April 25, 2014 6:02 PM   Subscribe

The Animated Genome is a spirited 5-minute film that uses graphics to explain the makeup of your genome and how it affects life and health. It's part of Genome: Unlocking Life's Code, an exhibition at the Smithsonian Institution National Museum of Natural History.
posted by grouse (6 comments total) 18 users marked this as a favorite
"Every living thing on earth has DNA".
I don't know about that , I thought virus' only had RNA. That's why they mutate so erratically.
posted by Narrative_Historian at 2:33 AM on April 26, 2014

Some viruses have RNA, others have DNA. And then we get into the whole (unproductive) discussion about whether viruses are actually alive.

It's an acceptable simplification.
posted by outlier at 2:52 AM on April 26, 2014

What is the discussion about whether viruses are alive ? Is that a Christian fundamentalist idea ?
posted by Narrative_Historian at 4:05 AM on April 26, 2014

What? No. It's actually an old-ish scientific debate going back to at least the 1930s.
posted by Mr. Bad Example at 5:09 AM on April 26, 2014

And then we get into the whole (unproductive) discussion about whether viruses are actually alive.

The borders of definitions are often the most interesting places to examine and test assumptions, including what is the threshold for life, which is actually pretty hard to define.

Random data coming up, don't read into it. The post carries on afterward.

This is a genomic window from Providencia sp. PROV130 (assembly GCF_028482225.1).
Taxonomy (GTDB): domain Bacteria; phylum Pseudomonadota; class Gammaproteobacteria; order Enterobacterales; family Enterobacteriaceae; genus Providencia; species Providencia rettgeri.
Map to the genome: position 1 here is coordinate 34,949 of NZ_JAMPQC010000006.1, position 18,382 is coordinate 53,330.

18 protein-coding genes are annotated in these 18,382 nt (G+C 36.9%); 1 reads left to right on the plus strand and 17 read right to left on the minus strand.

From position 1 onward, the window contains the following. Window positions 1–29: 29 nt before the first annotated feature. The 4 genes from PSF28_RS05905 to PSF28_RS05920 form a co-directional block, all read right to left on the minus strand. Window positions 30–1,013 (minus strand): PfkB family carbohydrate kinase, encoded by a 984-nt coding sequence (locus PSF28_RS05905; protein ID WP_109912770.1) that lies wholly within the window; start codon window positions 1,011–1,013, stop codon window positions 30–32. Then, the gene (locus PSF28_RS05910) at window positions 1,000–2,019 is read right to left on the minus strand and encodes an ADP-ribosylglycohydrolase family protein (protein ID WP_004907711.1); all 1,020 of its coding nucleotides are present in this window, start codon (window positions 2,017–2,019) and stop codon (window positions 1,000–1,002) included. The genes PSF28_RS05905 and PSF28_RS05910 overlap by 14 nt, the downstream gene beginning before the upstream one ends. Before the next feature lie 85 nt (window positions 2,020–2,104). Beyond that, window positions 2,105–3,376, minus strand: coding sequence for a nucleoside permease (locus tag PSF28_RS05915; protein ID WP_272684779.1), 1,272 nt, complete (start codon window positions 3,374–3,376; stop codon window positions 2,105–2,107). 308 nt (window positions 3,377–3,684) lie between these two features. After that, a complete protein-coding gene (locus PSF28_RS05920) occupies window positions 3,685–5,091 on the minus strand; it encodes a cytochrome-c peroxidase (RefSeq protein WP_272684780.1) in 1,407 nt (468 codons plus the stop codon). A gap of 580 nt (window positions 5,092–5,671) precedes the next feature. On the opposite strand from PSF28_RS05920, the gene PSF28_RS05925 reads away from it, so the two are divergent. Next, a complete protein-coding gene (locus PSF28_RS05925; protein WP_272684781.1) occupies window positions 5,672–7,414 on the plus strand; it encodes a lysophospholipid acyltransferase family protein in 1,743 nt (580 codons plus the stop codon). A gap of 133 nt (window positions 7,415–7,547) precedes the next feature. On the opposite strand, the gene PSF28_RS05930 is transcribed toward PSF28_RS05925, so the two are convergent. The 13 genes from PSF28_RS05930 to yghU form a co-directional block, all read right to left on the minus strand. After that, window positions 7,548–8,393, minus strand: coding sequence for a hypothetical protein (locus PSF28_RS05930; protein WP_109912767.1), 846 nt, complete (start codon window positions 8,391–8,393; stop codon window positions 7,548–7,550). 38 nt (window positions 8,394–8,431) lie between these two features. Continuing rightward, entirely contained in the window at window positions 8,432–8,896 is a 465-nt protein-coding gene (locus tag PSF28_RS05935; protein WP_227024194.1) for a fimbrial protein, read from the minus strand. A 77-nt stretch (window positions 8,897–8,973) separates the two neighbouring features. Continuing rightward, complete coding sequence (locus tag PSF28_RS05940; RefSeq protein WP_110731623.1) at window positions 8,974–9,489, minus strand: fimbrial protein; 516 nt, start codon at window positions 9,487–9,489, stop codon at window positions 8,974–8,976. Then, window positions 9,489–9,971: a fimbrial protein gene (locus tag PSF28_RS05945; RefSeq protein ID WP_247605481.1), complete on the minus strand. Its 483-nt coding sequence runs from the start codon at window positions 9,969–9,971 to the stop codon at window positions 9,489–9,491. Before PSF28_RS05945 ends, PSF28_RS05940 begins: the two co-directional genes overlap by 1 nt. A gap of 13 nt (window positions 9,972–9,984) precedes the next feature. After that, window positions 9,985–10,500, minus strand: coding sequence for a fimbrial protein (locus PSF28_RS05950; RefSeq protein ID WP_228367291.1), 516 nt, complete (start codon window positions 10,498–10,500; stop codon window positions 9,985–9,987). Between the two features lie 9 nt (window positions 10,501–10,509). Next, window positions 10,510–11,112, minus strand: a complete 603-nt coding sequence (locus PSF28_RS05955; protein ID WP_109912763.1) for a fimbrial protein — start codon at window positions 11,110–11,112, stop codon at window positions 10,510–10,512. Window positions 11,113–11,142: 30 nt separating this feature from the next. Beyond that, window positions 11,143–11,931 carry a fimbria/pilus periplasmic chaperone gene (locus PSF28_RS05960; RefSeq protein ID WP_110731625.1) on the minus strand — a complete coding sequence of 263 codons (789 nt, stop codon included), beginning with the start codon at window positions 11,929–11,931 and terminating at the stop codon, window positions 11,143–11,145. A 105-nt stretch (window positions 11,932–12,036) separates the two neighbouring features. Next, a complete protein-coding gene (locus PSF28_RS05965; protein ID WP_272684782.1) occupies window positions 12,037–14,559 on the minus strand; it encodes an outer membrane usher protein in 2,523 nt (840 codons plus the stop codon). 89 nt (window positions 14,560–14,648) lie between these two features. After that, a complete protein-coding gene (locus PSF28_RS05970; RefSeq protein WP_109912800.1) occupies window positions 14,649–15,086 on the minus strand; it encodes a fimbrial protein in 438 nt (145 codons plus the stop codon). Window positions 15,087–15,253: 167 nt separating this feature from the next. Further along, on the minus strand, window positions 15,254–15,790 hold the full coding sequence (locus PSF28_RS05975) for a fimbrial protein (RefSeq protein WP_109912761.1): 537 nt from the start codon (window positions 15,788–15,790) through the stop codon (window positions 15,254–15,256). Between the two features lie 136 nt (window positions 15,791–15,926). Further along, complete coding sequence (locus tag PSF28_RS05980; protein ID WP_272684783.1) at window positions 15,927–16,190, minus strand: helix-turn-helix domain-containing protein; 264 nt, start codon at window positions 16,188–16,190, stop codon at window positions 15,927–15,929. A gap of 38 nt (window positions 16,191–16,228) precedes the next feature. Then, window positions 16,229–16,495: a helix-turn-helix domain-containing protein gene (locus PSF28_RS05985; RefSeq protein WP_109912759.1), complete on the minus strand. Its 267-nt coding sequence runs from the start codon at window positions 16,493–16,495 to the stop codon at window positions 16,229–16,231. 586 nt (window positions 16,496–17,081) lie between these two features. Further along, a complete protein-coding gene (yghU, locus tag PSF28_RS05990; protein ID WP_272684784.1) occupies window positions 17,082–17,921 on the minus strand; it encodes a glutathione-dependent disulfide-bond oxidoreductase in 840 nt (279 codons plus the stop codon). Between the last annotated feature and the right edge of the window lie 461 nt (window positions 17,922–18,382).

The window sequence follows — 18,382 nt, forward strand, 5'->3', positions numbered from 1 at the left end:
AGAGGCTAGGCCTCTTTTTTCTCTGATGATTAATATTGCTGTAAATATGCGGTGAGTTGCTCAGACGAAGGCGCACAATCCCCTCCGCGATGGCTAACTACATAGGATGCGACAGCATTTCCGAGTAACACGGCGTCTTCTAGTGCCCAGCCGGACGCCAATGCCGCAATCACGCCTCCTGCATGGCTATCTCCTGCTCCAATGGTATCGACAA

posted by Blazecock Pileon at 8:37 AM on April 26, 2014

The "are viruses alive" argument is unproductive, because whatever the answer you come up with, the response is "so what?" If they were alive, that would mean ... uh, nothing. And if they were considered not alive, that would change ... nothing. No advances, no new questions to ask, no new paradigms. It's like debating whether a splash of paint is an orangey-red or reddish-orange.

As MBR said, it's an old debate. About the only output is that it underlines the idea of life / biology as a spectrum of complexity, rejecting essentialism and idea of a "spark of life".

Most of the arguments center around viruses needing a host for replication, hijacking the genetic machinery of a living cell. As one of the primary qualities of life is reproduction, a virus cannot reproduce without "help", therefore it is not really alive. Counterpoint: all living things require specialised environments outside of which they are non-functional. A virus is just an extreme form of this.

But, again, this doesn't get you any closer to a cure for cancer. Or influenza in this case.
posted by outlier at 11:23 AM on April 26, 2014

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